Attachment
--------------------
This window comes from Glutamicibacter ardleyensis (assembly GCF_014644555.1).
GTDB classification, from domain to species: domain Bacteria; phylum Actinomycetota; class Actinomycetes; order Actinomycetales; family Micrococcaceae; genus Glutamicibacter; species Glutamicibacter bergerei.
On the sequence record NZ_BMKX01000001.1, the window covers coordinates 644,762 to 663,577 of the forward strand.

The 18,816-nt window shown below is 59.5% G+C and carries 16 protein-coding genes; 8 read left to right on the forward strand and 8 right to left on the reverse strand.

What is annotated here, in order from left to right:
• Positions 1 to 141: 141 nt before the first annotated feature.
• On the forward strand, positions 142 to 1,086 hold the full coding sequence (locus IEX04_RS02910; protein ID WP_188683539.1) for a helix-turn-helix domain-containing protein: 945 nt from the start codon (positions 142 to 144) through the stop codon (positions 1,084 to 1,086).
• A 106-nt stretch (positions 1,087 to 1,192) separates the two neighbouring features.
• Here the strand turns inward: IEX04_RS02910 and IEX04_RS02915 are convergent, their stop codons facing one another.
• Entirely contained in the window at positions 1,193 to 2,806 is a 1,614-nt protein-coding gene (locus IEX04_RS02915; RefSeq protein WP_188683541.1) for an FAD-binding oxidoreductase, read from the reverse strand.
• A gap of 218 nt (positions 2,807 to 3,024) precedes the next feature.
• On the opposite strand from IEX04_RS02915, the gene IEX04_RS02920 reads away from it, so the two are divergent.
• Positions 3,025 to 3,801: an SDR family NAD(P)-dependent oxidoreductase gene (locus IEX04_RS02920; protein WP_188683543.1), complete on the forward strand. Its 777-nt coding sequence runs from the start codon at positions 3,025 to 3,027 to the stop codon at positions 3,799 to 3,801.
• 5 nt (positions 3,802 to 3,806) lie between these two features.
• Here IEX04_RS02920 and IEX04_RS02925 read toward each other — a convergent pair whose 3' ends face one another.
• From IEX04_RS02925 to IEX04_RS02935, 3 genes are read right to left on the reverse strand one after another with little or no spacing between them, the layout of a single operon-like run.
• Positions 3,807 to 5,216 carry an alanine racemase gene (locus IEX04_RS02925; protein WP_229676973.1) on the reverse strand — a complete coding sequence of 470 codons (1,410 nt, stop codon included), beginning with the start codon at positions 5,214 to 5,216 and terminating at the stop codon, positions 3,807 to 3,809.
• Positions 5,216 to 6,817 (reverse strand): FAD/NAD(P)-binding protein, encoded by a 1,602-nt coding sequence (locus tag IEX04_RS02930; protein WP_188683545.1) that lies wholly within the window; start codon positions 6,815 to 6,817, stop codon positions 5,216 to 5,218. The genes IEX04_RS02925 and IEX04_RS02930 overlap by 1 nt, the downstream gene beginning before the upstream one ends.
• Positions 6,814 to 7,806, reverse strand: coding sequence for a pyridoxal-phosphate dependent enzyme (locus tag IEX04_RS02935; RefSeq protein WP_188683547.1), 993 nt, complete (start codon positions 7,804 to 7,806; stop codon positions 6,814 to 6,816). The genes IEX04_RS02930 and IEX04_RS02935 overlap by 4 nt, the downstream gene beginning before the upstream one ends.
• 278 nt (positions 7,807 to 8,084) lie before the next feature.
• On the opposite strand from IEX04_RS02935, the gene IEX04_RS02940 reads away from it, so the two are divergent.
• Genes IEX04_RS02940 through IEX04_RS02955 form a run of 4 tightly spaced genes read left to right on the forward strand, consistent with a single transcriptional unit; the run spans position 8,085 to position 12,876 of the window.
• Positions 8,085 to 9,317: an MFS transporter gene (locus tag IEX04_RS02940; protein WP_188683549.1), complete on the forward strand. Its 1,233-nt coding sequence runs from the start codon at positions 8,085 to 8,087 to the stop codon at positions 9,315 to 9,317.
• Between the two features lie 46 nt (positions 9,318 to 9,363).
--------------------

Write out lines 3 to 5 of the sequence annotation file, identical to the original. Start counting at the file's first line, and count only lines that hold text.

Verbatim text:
On the sequence record NZ_BMKX01000001.1, the window covers coordinates 644,762 to 663,577 of the forward strand.

The 18,816-nt window shown below is 59.5% G+C and carries 16 protein-coding genes; 8 read left to right on the forward strand and 8 right to left on the reverse strand.

What is annotated here, in order from left to right: